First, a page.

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INTL FCStone on the role of the institution

From the June 2015 issue.

INTL FCStone puts forward the case for better production reporting and why accuracy is possible.

Since the global coffee price crisis of the late 1990s, when fundamentals of supply/demand sent coffee futures down to historic lows, there has been an increased need for accurate and transparent statistics.

The need was highlighted by the International Coffee Organization (ICO) in the International Coffee Agreement (ICA) 2007: “The Agreement will strengthen the ICO’s role as a forum for intergovernmental consultations, facilitate international trade through increased transparency and access to relevant information…”

The ICA 2007 also included the new provision of: “Strengthening statistical activities to include market structures, niche markets and emerging trends as well as quantities and prices of coffees relating to factors such as different geographic areas and quality.”

As the coffee market supply/demand balance shifted during the 2000s and took prices to multi-year highs in 2011, again fundamentals were of increased focus.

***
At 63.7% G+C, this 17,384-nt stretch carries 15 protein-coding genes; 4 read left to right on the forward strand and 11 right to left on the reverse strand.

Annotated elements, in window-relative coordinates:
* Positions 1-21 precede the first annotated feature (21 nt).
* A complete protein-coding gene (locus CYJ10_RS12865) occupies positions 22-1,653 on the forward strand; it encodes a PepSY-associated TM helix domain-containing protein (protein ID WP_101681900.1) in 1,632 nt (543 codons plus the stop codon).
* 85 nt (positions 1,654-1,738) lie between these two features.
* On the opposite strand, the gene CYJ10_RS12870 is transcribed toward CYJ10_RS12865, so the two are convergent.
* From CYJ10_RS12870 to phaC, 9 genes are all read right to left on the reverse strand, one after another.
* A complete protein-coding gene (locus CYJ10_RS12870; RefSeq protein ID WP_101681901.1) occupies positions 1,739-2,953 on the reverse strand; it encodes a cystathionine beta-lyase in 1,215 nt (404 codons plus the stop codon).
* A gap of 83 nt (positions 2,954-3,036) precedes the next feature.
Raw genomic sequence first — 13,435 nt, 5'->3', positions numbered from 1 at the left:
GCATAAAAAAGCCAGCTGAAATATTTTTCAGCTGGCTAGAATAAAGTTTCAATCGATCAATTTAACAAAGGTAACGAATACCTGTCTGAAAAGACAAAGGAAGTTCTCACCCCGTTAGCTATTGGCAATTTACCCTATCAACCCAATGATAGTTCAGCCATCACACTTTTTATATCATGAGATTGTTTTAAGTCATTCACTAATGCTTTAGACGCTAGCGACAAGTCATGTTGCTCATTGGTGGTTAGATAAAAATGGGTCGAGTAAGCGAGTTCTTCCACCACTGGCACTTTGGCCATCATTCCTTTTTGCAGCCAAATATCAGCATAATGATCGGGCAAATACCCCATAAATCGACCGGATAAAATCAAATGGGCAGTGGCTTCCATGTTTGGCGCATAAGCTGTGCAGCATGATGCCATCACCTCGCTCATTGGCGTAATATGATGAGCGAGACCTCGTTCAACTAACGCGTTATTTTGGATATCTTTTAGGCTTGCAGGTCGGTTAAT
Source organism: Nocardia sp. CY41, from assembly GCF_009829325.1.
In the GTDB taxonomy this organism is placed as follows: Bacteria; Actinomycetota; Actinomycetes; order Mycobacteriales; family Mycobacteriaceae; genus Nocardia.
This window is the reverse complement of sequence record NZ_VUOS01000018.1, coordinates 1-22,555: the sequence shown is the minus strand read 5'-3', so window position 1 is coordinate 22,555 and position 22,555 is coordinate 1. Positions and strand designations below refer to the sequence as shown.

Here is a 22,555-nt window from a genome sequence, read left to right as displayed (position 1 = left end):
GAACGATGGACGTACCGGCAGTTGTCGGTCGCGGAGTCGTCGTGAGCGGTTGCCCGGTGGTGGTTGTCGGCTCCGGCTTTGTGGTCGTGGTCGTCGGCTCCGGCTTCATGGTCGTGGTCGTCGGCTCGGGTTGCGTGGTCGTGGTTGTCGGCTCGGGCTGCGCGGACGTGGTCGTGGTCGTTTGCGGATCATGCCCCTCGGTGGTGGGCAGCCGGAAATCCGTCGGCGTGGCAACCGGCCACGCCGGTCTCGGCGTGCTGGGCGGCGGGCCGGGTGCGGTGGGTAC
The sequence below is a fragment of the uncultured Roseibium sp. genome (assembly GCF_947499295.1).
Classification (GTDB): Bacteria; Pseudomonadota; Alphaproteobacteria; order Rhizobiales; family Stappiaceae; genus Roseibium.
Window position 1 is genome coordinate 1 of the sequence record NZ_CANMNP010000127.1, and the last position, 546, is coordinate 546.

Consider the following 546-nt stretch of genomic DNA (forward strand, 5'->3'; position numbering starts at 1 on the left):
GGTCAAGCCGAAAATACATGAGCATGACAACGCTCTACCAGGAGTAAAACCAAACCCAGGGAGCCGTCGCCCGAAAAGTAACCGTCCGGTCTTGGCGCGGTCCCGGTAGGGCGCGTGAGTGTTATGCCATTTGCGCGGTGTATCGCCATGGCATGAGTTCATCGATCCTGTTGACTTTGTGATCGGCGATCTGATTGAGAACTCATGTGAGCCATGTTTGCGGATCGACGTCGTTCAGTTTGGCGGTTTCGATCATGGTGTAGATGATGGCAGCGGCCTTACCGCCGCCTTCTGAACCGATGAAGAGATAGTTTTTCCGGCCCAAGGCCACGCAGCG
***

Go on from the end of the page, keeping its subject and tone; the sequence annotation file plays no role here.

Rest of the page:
However, in the intervening years, it appears that discrepancies have become even greater now than they were before, leaving the market in a state of confusion and crying out for transparency.

The persistently varied numbers, which have been reported for a prolonged period of time, have not only confused the market, but have also triggered apathy.

The industry is fed up with the wide range of figures being reported, some days deciding to believe certain numbers and other days just not paying any heed to them.

Hugely differing numbers were once reserved for the Brazilian crop only, with production estimates generally ranging by about 5 million bags across various reporting bodies. Now, for the impending Brazilian 2015-16 crop, the range is about 10 million bags.

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